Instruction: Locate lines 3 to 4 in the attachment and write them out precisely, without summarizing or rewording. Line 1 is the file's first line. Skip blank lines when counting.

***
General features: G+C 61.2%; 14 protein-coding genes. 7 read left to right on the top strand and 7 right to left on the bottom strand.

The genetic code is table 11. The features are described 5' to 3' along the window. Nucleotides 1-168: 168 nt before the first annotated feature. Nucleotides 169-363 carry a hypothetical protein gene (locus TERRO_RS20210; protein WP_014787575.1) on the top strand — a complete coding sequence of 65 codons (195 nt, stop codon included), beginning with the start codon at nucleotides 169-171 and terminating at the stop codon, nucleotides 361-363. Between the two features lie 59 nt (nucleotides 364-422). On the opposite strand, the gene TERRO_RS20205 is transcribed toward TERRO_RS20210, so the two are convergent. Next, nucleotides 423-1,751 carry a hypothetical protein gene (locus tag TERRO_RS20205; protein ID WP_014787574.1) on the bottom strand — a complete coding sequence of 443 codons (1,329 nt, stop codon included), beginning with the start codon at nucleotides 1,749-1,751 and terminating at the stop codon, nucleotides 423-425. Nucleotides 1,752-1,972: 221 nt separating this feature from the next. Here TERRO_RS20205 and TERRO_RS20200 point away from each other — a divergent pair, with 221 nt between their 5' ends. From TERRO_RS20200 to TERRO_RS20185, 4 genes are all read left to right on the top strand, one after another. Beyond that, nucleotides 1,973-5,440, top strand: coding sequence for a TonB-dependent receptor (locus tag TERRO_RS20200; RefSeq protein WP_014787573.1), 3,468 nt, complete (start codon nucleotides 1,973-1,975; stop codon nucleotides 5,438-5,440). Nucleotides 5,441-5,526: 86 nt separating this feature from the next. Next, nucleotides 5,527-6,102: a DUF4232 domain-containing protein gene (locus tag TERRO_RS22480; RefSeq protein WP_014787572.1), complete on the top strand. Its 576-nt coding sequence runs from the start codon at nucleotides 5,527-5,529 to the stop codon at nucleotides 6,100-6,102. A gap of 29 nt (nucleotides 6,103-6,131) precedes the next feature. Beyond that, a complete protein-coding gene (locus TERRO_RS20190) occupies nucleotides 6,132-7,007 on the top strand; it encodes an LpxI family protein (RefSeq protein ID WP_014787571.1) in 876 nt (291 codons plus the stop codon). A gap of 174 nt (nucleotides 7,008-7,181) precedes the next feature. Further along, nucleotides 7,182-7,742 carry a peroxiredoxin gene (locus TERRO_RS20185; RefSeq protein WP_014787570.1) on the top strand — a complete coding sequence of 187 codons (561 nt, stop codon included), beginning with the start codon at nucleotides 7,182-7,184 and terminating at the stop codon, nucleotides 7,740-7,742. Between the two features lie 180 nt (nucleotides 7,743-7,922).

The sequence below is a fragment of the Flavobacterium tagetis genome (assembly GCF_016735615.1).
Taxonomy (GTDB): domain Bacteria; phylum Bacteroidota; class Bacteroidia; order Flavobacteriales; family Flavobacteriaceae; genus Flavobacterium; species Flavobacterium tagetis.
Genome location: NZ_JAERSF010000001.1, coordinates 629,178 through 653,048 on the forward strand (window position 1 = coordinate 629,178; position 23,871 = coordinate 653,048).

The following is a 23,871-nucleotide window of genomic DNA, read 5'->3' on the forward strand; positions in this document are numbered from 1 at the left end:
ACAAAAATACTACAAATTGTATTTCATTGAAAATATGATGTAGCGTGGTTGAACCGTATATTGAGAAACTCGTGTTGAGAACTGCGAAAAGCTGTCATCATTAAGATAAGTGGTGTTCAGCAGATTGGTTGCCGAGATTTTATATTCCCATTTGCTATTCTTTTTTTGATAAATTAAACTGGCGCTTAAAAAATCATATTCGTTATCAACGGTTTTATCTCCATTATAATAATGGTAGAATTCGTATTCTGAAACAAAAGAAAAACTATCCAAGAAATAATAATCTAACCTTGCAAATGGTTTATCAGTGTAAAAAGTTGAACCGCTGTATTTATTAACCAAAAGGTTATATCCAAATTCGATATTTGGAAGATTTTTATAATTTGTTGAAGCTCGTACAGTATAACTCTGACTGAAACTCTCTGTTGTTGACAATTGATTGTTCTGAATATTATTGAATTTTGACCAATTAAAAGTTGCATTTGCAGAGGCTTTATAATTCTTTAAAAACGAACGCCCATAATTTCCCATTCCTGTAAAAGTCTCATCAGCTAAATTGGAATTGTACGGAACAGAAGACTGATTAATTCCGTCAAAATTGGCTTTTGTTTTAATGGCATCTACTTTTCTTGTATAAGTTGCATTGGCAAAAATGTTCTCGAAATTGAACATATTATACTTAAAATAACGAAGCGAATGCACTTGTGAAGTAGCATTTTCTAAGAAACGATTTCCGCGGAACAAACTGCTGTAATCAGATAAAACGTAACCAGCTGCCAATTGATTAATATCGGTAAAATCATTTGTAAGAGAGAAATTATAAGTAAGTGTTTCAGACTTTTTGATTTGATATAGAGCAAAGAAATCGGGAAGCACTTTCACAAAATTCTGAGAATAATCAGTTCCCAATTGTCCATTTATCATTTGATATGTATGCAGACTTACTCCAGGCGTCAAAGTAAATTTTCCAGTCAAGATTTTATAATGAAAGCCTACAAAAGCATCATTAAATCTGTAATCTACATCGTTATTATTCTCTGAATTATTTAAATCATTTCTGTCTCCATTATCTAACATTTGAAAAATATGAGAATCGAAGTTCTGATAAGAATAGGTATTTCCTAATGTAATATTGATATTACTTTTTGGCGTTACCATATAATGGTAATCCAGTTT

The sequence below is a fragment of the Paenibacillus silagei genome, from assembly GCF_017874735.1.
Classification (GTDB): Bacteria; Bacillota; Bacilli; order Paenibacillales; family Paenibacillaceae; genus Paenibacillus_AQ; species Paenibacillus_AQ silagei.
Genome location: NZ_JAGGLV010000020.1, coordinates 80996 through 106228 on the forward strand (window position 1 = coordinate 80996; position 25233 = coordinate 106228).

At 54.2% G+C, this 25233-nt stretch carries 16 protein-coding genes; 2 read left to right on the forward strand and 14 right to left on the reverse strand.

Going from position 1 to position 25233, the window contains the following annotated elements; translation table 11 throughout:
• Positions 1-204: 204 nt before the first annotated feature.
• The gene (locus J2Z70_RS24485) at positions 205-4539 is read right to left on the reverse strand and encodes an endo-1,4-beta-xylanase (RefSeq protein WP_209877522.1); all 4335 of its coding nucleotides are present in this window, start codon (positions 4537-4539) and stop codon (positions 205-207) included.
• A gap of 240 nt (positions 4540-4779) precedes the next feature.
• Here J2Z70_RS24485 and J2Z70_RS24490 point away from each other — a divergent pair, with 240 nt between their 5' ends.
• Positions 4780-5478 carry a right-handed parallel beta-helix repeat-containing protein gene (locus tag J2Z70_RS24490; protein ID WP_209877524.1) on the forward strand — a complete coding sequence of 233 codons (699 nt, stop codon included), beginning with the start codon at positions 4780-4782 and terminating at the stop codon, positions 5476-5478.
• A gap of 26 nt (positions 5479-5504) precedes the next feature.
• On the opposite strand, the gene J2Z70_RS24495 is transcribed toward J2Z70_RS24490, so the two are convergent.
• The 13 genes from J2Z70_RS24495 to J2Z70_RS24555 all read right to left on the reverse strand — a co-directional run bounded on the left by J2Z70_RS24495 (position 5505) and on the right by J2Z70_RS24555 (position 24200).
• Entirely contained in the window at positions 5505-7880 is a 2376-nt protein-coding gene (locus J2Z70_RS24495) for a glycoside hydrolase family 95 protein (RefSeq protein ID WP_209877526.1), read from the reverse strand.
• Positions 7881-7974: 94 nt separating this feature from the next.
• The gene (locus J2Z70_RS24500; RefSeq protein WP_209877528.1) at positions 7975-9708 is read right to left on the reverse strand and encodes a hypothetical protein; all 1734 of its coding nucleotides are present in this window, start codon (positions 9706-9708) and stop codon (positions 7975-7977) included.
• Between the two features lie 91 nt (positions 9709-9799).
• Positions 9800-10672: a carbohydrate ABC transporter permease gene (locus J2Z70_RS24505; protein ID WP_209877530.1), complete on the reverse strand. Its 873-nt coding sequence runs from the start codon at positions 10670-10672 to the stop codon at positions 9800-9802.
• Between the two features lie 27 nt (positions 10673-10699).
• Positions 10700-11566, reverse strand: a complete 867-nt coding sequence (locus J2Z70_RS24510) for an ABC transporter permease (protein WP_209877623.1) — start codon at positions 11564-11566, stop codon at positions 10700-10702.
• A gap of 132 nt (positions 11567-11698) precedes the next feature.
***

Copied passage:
The sequence below is a fragment of the Flavobacterium tagetis genome (assembly GCF_016735615.1).
Taxonomy (GTDB): domain Bacteria; phylum Bacteroidota; class Bacteroidia; order Flavobacteriales; family Flavobacteriaceae; genus Flavobacterium; species Flavobacterium tagetis.